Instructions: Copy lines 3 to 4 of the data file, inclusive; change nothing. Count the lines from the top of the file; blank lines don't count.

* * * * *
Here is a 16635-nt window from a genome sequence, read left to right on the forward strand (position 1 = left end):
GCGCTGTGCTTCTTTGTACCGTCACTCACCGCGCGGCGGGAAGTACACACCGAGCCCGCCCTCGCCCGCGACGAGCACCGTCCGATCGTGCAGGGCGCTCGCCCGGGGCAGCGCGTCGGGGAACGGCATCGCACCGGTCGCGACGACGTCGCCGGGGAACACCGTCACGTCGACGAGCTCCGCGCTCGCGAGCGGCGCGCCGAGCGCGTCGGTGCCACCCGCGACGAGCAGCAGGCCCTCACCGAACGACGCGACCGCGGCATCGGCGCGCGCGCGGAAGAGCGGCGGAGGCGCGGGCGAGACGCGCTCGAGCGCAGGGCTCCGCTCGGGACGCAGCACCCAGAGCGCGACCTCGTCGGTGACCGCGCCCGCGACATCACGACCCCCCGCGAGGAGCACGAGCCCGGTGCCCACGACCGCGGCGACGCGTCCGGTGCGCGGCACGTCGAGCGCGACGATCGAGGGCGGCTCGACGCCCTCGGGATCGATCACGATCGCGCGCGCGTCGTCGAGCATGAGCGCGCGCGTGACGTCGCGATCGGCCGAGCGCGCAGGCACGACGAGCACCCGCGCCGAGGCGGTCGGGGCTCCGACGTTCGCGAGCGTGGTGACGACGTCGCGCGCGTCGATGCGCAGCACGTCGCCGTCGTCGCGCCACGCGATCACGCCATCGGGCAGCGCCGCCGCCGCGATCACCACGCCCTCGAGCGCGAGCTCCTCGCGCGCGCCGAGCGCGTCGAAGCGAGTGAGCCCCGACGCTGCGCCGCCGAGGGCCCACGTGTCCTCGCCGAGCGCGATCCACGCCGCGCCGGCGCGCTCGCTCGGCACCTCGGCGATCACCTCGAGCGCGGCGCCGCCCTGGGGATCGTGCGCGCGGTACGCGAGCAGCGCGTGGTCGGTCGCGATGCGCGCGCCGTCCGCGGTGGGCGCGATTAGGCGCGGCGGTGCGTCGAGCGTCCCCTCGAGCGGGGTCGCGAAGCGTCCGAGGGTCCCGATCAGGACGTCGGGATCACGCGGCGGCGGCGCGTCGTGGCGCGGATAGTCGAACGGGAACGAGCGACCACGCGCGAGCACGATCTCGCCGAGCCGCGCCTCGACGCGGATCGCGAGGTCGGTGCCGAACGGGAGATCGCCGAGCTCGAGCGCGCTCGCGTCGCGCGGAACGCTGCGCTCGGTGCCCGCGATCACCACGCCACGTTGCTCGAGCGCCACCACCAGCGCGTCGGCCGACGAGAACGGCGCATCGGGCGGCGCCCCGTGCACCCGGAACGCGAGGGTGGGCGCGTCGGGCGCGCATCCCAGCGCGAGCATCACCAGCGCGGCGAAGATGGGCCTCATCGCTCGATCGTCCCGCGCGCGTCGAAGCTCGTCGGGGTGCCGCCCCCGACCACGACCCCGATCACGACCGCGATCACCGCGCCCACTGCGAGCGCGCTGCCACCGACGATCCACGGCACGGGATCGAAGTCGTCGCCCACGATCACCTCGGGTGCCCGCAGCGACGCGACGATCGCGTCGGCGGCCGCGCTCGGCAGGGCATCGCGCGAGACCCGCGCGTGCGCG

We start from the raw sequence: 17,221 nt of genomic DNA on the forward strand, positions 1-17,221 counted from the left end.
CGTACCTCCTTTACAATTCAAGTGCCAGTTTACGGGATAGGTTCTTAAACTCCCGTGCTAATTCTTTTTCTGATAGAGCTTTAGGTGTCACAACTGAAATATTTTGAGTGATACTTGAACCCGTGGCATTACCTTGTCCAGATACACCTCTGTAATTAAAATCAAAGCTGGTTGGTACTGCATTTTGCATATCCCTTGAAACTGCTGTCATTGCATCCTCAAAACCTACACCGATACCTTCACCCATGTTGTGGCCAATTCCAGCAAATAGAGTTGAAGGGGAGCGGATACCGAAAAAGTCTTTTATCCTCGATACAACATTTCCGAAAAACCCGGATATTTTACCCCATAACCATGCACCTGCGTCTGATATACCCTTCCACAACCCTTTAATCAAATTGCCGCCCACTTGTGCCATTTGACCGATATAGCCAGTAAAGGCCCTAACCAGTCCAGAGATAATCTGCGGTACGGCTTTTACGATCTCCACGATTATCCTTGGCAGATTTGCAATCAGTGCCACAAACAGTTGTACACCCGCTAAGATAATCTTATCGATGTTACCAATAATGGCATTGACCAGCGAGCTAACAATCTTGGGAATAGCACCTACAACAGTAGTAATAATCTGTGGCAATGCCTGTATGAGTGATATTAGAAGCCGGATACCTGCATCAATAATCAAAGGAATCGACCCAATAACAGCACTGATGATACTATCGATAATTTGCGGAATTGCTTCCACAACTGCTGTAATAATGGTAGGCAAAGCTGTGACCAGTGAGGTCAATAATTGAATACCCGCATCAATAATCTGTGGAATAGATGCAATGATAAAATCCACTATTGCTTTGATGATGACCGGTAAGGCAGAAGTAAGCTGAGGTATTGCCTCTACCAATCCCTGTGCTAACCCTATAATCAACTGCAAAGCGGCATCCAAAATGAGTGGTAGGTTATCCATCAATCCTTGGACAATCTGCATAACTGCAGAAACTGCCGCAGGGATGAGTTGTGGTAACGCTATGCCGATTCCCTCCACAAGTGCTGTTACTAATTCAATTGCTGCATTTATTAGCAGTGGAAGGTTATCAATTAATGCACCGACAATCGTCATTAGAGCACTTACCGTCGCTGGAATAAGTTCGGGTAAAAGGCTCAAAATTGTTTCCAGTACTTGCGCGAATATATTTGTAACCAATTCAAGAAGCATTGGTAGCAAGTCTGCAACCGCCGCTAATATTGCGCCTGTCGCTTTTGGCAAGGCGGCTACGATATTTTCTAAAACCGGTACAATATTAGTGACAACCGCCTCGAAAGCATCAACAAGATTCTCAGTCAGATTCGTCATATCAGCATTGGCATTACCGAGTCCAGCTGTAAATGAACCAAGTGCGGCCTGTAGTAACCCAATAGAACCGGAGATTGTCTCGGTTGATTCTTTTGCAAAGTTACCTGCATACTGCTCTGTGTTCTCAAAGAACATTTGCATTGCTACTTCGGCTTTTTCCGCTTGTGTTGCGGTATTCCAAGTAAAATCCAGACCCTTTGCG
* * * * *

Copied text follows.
We start from the raw sequence: 17,221 nt of genomic DNA on the forward strand, positions 1-17,221 counted from the left end.
CGTACCTCCTTTACAATTCAAGTGCCAGTTTACGGGATAGGTTCTTAAACTCCCGTGCTAATTCTTTTTCTGATAGAGCTTTAGGTGTCACAACTGAAATATTTTGAGTGATACTTGAACCCGTGGCATTACCTTGTCCAGATACACCTCTGTAATTAAAATCAAAGCTGGTTGGTACTGCATTTTGCATATCCCTTGAAACTGCTGTCATTGCATCCTCAAAACCTACACCGATACCTTCACCCATGTTGTGGCCAATTCCAGCAAATAGAGTTGAAGGGGAGCGGATACCGAAAAAGTCTTTTATCCTCGATACAACATTTCCGAAAAACCCGGATATTTTACCCCATAACCATGCACCTGCGTCTGATATACCCTTCCACAACCCTTTAATCAAATTGCCGCCCACTTGTGCCATTTGACCGATATAGCCAGTAAAGGCCCTAACCAGTCCAGAGATAATCTGCGGTACGGCTTTTACGATCTCCACGATTATCCTTGGCAGATTTGCAATCAGTGCCACAAACAGTTGTACACCCGCTAAGATAATCTTATCGATGTTACCAATAATGGCATTGACCAGCGAGCTAACAATCTTGGGAATAGCACCTACAACAGTAGTAATAATCTGTGGCAATGCCTGTATGAGTGATATTAGAAGCCGGATACCTGCATCAATAATCAAAGGAATCGACCCAATAACAGCACTGATGATACTATCGATAATTTGCGGAATTGCTTCCACAACTGCTGTAATAATGGTAGGCAAAGCTGTGACCAGTGAGGTCAATAATTGAATACCCGCATCAATAATCTGTGGAATAGATGCAATGATAAAATCCACTATTGCTTTGATGATGACCGGTAAGGCAGAAGTAAGCTGAGGTATTGCCTCTACCAATCCCTGTGCTAACCCTATAATCAACTGCAAAGCGGCATCCAAAATGAGTGGTAGGTTATCCATCAATCCTTGGACAATCTGCATAACTGCAGAAACTGCCGCAGGGATGAGTTGTGGTAACGCTATGCCGATTCCCTCCACAAGTGCTGTTACTAATTCAATTGCTGCATTTATTAGCAGTGGAAGGTTATCAATTAATGCACCGACAATCGTCATTAGAGCACTTACCGTCGCTGGAATAAGTTCGGGTAAAAGGCTCAAAATTGTTTCCAGTACTTGCGCGAATATATTTGTAACCAATTCAAGAAGCATTGGTAGCAAGTCTGCAACCGCCGCTAATATTGCGCCTGTCGCTTTTGGCAAGGCGGCTACGATATTTTCTAAAACCGGTACAATATTAGTGACAACCGCCTCGAAAGCATCAACAAGATTCTCAGTCAGATTCGTCATATCAGCATTGGCATTACCGAGTCCAGCTGTAAATGAACCAAGTGCGGCCTGTAGTAACCCAATAGAACCGGAGATTGTCTCGGTTGATTCTTTTGCAAAGTTACCTGCATACTGCTCTGTGTTCTCAAAGAACATTTGCATTGCTACTTCGGCTTTTTCCGCTTGTGTTGCGGTATTCCAAGTAAAATCCAGACCCTTTGCG